Originally Sundarar was in Kailas the abode of God Siva, as a close devotee of God Siva. Daily he would pick flowers and collect Holy Ash for God Siva. At the same time, there were two maidens called Aninthithai and Kamalini who were serving Goddess Uma, the consort of God Siva. These two also picked flowers to string garlands for the Goddess.
It so happened that when Sundarar was picking flowers, three damsels also were close by. Hearing their voices, Sundarar peeped to see the maidens, and was attracted towards them. God Siva knower of all things could see that Sundarar had failed in his discipline and told him.
”Since your mind is not steady, you had better go back to earth, marry them and enjoy life”.
Sundarar, utterly humaliated begged God Siva to take him back unto His fold.
God Siva promised to do so at the ripe time.
That was the secret of Sundarar’s birth. He was born to one Chadaiyanar and his wife Isaignaniyar. They were strong Saivaites.
One day when he was a young boy, Sundarar was playing.
The king of the land, who happened to pass by saw that the boy was no ordinary one, and desired to bring him up in the palace. So with the approval of the parents, he was taken to the palace, and given all luxuries.
As he came of age, the father wanted him settled in life.
A marriage was proposed and Sundarar went on horse back to the nuptial chamber (Manavarai)
While the ceremony was going on, God Siva as promised, came in the guise of an old man and stopped the marriage, saying Sundarar’s ancestors have signed a bond of slavery to him.
Angrily Sundarar called him Pittithe madman – The old man produced the ola scripts wherein Sundarar’s ancestors have said that their entire generation would be bonded slaves to Him.
Sundarar asked the old man for his whereabouts.
Thiruvennai Nallur is where I dwell, said the old man.
”Let’s go there and settle this dispute said Sundarar, and the entire party followed him to Thiruvennai Nallur.
On reaching the place, where there was a temple called Thiniarudthurai.
He went up to the temple and vanished. While all stood dumb struck, there appeared God Siva on a white bull with Uma beside Him.
”As you requested I have taken you”, said God Siva.
As you spoke sternly to me you shall be known as Van thondar the stern devotee.
Sing me in Thamil said God Siva.
Sundarar wanted to know how to begin. “You called me a piththa - mad man -start so”, said God Siva.
Sundarar immediately sang his first song on God Siva.
”Piththa pirai soodi Perumane” arulala
Eththan maravathai ninaikindren manthunnai
Vaithai pennai thenpal bennai Nallur arud thurayul
Aththa unakalayini allelenalamo” meaning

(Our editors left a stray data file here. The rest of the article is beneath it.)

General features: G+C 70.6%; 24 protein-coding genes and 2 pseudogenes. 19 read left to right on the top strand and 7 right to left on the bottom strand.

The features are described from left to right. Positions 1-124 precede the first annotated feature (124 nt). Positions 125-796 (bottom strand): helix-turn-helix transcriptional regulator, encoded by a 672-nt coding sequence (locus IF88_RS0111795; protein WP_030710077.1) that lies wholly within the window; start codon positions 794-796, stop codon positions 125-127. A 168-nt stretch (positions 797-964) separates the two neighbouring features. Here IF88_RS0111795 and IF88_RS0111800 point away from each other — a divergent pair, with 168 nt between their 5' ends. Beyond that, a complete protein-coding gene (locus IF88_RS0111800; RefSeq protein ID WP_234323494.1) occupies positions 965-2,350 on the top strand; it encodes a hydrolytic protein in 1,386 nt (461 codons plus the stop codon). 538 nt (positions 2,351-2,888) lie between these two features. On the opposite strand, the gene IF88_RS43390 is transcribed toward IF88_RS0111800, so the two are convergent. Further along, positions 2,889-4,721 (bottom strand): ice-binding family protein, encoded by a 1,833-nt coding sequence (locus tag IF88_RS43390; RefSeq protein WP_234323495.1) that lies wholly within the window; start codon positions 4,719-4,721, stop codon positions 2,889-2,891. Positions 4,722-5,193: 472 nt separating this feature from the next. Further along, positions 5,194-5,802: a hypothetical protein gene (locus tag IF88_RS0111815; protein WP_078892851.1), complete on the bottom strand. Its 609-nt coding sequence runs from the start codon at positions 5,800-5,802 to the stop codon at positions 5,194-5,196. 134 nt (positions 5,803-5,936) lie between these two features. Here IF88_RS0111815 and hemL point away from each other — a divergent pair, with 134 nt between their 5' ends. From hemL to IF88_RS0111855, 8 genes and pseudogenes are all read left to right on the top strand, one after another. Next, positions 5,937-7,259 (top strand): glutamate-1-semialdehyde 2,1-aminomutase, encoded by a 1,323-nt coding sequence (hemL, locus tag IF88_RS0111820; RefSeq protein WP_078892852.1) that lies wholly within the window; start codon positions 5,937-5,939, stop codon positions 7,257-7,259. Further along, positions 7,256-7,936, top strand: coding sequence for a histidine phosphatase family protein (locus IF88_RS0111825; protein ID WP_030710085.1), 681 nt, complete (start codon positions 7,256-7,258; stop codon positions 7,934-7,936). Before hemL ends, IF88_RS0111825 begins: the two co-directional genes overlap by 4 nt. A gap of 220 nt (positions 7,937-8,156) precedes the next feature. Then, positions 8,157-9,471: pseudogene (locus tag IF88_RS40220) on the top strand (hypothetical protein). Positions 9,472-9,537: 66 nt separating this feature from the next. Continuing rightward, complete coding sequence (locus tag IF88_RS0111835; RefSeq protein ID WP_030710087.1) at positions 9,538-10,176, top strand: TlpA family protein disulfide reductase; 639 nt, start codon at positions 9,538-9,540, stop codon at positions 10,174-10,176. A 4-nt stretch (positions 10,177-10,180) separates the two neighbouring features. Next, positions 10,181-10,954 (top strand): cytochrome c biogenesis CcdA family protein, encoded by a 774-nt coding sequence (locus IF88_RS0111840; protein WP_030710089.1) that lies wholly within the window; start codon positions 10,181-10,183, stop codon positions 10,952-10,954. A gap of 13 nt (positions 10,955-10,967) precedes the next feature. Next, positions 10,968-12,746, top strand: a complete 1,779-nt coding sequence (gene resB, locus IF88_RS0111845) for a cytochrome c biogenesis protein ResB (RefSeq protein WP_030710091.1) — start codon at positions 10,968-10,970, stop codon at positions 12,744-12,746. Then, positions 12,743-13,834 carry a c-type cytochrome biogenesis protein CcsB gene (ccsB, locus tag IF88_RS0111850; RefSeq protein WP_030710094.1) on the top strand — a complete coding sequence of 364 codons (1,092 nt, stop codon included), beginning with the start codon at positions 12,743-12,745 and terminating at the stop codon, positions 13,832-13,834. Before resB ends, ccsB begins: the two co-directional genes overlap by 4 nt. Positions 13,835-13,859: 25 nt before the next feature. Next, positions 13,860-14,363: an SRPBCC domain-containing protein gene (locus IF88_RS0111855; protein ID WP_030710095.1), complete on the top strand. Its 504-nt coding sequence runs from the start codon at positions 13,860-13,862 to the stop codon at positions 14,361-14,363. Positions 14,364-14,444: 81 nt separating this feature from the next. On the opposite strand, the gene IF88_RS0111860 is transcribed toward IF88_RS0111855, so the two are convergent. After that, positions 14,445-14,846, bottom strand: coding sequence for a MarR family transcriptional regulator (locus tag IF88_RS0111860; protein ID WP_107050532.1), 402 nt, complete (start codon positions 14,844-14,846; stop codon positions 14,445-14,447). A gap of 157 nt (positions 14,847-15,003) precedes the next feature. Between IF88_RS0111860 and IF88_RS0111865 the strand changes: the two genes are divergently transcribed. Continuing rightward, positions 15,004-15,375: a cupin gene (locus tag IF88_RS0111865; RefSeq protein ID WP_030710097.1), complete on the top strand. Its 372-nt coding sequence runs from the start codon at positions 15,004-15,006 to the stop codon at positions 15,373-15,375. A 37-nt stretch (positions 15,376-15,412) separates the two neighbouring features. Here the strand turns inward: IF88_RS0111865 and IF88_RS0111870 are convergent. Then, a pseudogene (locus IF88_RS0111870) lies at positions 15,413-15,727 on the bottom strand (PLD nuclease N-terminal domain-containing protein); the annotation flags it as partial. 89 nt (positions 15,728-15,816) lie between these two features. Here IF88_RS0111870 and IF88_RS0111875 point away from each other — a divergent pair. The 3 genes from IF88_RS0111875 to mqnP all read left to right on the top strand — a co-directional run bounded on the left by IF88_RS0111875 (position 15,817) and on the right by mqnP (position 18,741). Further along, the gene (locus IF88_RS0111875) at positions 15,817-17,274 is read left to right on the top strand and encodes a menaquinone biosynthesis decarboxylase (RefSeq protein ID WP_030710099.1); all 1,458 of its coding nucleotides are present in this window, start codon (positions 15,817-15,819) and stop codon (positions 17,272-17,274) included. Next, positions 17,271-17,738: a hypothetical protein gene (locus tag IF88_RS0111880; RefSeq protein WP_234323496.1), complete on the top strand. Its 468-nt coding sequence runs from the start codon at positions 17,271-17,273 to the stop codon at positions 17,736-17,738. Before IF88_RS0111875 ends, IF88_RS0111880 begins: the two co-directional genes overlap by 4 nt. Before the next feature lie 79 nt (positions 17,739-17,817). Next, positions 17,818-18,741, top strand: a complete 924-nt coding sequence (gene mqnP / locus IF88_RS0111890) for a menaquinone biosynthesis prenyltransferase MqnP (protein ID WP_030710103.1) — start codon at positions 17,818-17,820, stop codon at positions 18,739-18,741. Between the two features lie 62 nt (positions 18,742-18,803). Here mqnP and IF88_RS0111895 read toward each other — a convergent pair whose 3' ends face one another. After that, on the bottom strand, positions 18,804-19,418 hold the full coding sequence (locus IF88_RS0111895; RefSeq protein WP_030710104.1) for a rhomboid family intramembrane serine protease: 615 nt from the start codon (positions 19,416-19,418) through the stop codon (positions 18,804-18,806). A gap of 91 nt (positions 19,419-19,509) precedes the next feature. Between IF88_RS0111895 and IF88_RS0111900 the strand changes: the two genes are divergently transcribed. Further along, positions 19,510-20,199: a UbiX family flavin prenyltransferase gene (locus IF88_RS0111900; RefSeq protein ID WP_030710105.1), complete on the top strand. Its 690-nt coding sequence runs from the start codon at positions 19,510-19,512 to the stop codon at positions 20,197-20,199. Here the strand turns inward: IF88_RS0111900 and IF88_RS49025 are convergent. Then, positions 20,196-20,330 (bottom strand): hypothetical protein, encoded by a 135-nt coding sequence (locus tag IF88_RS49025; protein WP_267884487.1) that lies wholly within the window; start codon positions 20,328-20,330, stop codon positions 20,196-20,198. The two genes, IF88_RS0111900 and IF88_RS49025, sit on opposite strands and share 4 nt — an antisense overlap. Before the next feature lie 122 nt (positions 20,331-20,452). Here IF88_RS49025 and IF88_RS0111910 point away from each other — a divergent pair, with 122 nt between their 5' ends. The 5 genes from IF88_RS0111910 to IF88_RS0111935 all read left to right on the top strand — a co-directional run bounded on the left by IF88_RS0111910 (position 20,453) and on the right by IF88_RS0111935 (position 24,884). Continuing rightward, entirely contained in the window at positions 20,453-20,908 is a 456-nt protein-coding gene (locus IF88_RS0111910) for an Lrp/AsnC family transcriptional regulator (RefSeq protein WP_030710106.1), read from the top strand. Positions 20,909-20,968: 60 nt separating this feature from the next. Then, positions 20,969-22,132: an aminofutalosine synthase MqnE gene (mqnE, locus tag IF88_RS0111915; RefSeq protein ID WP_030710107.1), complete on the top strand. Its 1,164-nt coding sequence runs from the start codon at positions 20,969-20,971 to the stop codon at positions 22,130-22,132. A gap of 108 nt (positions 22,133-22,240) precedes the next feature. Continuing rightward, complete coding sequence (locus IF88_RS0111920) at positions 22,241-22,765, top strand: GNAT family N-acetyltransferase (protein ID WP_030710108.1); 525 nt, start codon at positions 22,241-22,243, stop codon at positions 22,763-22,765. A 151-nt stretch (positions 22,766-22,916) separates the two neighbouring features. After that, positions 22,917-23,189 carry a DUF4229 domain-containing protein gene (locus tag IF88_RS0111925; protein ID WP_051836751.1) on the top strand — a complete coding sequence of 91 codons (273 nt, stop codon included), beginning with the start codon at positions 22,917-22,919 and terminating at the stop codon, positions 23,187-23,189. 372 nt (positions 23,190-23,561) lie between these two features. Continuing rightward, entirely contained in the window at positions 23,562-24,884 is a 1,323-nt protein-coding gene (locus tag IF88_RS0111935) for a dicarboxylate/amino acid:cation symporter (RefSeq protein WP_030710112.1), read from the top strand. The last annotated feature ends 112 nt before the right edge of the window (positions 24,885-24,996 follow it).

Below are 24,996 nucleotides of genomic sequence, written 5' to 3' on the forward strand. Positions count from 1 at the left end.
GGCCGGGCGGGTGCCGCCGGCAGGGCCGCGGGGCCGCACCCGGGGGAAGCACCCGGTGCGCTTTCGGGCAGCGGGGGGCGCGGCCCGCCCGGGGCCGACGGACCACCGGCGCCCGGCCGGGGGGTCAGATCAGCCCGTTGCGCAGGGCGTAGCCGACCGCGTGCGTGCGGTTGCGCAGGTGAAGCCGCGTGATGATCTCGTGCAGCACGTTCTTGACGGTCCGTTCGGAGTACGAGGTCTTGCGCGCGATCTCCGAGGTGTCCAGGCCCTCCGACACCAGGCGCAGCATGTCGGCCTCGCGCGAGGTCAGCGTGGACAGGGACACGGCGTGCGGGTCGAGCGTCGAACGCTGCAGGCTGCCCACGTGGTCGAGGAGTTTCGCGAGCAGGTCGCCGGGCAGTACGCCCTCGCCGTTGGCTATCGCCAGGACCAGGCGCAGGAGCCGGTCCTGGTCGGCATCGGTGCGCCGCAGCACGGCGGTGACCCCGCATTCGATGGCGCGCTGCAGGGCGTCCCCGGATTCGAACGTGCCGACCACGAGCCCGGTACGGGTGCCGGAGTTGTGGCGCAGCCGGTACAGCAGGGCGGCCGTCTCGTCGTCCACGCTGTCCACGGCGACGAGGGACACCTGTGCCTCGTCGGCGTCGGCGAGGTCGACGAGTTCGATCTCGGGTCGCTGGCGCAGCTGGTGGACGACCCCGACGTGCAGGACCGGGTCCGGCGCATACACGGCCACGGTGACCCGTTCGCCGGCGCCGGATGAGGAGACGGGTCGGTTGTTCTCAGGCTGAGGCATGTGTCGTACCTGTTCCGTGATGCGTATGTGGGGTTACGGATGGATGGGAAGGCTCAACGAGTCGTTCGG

You madman, with the cresent moon on your crown bless us,
I will forever remember you in my mind
With the beautiful maiden beside you at Nallur Arudthurai,
Other than surrender to you, what else is there for me.
Thereafter he was one of God Sivar’s foremost disciples.
God Siva performed many miracles for him. With the right of way Sundarar would demand His help and on many occasions God Siva complied with his requests.
He settled a misunderstanding with Sundarar’s first wife Parvaiyar (aninthini in former life in Kailas) and helped him to marry Sangiliyar (Kamalini formely in Kailas) also.
Once during famine Sundarar begged God Siva for provisions and there were bags and bags of paddy. He implored God Siva to have them transported to his house and the Siva ganangal - attendants of God Siva delivered them at his house.
Sometimes he accused God Siva of being indifferent to His devotees.
We devotees are forever your slaves. But when we devotees suffer in life, you of Thiruvaroor do not seem to take note of your devotees’ sufferings. Oh yes! you dwele well in Thiruvaroor”.
This was his comradeship with God Siva. He took liberties with Him because Himself pronounced Sundarar as His companion.
Bagavad Gita’s impact on modern society
Despite enormous, awesome force man has, the world is still plagued by endless and myriad of problems. The solutions to these problems lie in the integrated development of individual personality. In order to direct this power in the right way we must strive for intellectual enhancement, evaluate confusing situations and derive constructive conclusions.
In the Bagavad Gita philosophical theories are couched in a language of least confusion and it suggests schemes for self improvement which are unique in their variety and effectiveness.
In the Bagavad Gita Lord Krishna assures with a divine eloquence that success in one’s birthright.
Sky is the limit to the success, man can achieve and Gita also instructs that one has to train the mind and intellect to analyse, evaluate and decisively act even in a web of complexities – in confusing situations, sensitive conditions and threatening challenges.
Further, the greater contribution of the Gita to the modern society, apart from its priceless spiritual teachings is its emphasis on work, dedicated hard work for the good of society and the welfare of the people.
The Bagavad Gita which forms the part of Maha Bharatha is the more populous religious poem of Sanskrit literature.